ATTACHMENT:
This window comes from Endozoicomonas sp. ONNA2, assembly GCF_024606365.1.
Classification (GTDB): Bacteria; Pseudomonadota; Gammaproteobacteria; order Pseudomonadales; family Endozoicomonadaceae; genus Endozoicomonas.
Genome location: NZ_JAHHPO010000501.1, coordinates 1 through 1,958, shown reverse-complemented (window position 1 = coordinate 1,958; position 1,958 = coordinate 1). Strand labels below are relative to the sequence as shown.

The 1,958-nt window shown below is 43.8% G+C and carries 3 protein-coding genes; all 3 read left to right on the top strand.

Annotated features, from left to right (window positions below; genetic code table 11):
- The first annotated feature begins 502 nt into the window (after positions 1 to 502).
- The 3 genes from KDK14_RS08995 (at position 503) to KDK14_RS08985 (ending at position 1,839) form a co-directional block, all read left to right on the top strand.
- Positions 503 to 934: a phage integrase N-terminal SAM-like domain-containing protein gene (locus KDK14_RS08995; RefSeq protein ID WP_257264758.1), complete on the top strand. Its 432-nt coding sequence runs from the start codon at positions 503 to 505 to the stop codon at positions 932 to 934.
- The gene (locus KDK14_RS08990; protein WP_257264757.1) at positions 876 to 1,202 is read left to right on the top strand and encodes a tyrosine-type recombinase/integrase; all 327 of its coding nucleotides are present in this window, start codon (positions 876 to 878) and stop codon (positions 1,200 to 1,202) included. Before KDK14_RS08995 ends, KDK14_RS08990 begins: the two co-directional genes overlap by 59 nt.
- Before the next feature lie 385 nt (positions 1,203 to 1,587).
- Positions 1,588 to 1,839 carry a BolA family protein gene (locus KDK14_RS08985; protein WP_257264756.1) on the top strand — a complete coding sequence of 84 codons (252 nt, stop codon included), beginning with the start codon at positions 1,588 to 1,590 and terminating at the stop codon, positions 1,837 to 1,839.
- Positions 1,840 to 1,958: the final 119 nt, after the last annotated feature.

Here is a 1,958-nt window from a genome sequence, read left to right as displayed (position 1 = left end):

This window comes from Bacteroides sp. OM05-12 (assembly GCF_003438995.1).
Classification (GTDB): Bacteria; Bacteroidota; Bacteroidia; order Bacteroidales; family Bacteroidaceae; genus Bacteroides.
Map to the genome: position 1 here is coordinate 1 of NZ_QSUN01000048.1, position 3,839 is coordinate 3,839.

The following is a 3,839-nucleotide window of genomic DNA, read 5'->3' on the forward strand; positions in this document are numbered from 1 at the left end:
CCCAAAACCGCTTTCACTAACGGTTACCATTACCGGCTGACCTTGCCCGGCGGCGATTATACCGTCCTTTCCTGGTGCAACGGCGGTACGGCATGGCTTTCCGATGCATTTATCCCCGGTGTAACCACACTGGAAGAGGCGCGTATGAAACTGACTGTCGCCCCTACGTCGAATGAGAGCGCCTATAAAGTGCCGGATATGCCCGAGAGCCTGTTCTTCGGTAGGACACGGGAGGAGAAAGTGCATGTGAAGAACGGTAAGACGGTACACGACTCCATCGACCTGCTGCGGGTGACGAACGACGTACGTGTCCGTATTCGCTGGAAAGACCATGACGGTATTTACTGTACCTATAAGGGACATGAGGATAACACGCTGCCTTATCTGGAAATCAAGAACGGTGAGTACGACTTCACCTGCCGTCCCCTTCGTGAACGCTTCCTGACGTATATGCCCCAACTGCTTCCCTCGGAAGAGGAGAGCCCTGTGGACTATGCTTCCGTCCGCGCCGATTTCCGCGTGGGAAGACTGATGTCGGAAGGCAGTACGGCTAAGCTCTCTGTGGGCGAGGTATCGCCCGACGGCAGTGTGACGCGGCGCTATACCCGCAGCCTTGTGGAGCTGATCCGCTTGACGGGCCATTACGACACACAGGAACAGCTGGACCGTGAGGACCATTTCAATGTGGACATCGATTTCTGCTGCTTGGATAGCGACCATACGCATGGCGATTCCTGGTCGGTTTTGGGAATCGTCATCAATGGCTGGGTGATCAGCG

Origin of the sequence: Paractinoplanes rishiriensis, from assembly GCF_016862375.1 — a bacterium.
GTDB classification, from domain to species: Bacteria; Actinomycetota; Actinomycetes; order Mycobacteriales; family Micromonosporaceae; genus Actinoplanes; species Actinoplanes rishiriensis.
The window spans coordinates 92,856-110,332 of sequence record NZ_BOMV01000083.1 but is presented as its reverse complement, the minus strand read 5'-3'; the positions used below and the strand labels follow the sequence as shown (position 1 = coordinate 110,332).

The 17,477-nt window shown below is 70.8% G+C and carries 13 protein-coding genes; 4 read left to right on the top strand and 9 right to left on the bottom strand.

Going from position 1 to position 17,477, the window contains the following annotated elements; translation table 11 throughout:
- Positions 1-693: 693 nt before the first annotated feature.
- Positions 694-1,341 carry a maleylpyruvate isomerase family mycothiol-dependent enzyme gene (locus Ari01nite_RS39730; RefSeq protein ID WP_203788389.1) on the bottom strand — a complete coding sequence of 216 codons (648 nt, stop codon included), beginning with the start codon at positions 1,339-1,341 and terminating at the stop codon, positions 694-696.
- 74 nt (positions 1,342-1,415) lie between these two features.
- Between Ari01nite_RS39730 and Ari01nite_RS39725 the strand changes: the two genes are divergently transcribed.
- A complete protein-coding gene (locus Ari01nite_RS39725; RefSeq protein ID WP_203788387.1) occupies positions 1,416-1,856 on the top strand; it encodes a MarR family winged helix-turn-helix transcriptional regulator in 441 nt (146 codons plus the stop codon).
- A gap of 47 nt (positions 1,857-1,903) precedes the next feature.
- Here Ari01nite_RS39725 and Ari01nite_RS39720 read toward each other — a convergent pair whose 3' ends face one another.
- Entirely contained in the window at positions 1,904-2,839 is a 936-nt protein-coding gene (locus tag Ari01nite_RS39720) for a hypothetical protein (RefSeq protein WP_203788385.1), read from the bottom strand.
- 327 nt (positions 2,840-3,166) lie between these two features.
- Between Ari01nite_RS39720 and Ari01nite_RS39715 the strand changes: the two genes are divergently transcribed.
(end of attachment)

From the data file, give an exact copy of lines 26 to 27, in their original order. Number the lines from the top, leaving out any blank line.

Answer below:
- 74 nt (positions 1,342-1,415) lie between these two features.
- Between Ari01nite_RS39730 and Ari01nite_RS39725 the strand changes: the two genes are divergently transcribed.